MPs push case for women bishops

The new General Synod
Image caption The General Synod will decide whether to allow women to become bishops

A small group of MPs has called on the government to intervene to prevent the Church of England blocking plans to let women be bishops on a "technicality".

Labour ex-minister Frank Field wants to end the Church's exemption from equality laws on gender discrimination.

He fears this loophole could mean the measure gets overwhelming support in the dioceses but is not passed by the General Synod due to the technicality.

Mr Field's Early Day Motion was signed by six MPs from all three main parties.

They were Liberal Democrat deputy leader Simon Hughes, Labour former Home Secretary David Blunkett, Diana Johnson, Labour ex-minister Stephen Timms, Natascha Engel, and veteran Conservative Sir Peter Bottomley.

In the motion, Mr Field said the General Synod expected to debate the final approval stage in July 2012.

The motion "encourages the House of Bishops to commend the measure as currently drafted; and calls upon Her Majesty's government to remove any exemptions pertaining to gender under existing equality legislation, in the event that the measure has overwhelming support in the dioceses but fails through a technicality to receive final approval in General Synod".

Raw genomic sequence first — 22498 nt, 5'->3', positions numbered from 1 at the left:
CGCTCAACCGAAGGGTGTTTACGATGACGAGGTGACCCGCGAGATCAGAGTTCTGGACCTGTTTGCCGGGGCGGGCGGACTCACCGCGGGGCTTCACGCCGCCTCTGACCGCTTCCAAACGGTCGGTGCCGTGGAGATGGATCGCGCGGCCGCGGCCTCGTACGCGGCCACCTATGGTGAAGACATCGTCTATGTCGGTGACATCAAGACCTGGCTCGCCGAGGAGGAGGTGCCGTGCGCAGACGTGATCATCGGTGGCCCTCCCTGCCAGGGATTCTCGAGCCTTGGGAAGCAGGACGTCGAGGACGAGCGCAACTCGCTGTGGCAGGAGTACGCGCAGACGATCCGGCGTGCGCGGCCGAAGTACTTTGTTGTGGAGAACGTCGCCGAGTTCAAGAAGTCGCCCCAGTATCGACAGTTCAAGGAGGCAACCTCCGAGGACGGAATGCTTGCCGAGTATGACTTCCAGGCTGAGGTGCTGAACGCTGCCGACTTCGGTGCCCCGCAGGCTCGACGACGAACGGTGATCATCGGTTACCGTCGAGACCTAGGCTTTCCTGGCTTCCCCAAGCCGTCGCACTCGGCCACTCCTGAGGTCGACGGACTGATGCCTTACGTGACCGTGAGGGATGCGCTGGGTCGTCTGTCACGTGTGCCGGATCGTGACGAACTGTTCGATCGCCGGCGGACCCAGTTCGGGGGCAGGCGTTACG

The issue of allowing women to become bishops has long been a divisive one in the Church of England.

Earlier this month three Anglican bishops were ordained as Roman Catholic priests because of their unhappiness with the ordination of women in their own church.

More are expected to follow suit in the coming months.

The three bishops opposed the introduction of women bishops and did not believe enough was being done for traditionalists to avoid coming under the jurisdiction of women.

The Vatican has said it will allow the new Catholic bishops to maintain a distinct religious identity.

The newly established section of the Catholic Church is called the Ordinariate.

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